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So you did a compression mold from the outside instead of doing a vacuum bag. I like that idea as I'm not really keen on the consumables for vacuum bagging...or cost of a vacuum pump even though I have other uses for such an item. Plus the exterior of the vacuum bagging process would need quite a bit of cleanup.
Yes, we made two molds that were identical. Then we added one layer of duct tape lol to act as the thickness of the CF on the foam mold. Then we actually put a 3D printed part to hold the space that our CF chassis would later take up. If you saw my 2 pictures ago you can see a foam with a CF chassis in it. Closed up the mold and then poured the foam using 2 pound marine grade foam.
 

jrock

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I like your ideas. Lets talk molds. More so interested in the foam mold for material type and release agent...or was the duct tape the release agent?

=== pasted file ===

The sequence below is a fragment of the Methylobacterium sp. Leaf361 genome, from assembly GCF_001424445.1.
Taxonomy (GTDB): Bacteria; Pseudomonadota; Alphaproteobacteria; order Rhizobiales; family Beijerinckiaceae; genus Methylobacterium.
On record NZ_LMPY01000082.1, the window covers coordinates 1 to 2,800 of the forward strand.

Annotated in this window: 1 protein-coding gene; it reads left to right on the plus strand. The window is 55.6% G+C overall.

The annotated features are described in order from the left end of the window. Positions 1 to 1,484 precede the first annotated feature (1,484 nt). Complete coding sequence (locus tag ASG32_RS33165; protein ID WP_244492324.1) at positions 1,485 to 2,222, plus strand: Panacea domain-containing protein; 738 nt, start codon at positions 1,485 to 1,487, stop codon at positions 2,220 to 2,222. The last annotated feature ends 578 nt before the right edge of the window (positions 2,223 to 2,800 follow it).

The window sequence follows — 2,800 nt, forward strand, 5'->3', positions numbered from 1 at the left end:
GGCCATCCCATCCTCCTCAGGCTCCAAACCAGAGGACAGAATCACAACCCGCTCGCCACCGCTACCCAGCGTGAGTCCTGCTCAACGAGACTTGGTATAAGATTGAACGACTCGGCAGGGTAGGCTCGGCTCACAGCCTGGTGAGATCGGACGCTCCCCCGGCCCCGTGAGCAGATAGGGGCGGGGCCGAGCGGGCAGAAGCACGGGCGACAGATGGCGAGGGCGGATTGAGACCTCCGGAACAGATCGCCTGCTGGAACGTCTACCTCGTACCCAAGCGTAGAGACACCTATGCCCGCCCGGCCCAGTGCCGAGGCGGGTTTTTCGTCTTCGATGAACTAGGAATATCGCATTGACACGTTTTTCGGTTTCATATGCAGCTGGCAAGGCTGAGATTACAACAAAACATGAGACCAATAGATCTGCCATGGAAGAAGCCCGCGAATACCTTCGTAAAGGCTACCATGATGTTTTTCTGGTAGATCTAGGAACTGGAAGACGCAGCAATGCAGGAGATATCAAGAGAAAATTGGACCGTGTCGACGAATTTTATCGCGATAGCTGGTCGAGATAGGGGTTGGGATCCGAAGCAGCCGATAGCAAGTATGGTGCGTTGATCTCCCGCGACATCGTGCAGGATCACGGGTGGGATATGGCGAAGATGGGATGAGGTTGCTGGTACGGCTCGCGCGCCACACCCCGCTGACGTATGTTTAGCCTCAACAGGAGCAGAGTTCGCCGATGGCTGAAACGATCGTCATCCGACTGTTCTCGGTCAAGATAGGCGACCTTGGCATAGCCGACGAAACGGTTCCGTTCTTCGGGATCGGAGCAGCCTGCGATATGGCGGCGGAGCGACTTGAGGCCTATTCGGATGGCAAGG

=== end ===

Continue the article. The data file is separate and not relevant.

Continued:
I'm planning to make a blank from MDF for trial testing the geometries. I assume the finish on the foam doesn't need to be perfectly smooth. If that is the case, do you think I could make a foam mold directly off the MDF? Then make the true CF mold off the MDF after it has been smooth coated with epoxy to ensure a good outside finish on the CF?
 

jrock

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I was thinking of doing something like this video to make a foam mold and CF mold to account for the CF thickness.
 

Tidus56

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We buffed and polished our molds. Then used mold sealer and mold release, we did this both under and on top of the duct tape. We put the duct tape on basically perfectly, it took an eternity. However we did find a release paper that we purchased and we’re going to use before everyone went back to school. We also used a wax on top of all that, just a light layer and then we buff it away just before the mold was used.
we used the same plug for both the foam mold and the stock mold. The plug was the finished form of our stock, coated in a poly coat so it would release. We had a few issues with the plug releasing in the initial process. I would treat your foam mold the same as your final mold. But no the foam doesn’t have to be perfect just real good.
 

Mram10us

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Great info, guys! Keep it coming. Decided to mask the inside of the stock with painters tape then pour in hot wax. Easily removeable, hard when cools and already a release agent. Learning a lot from your experience, Tidus.
 

JimmyO

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Dec 16, 2015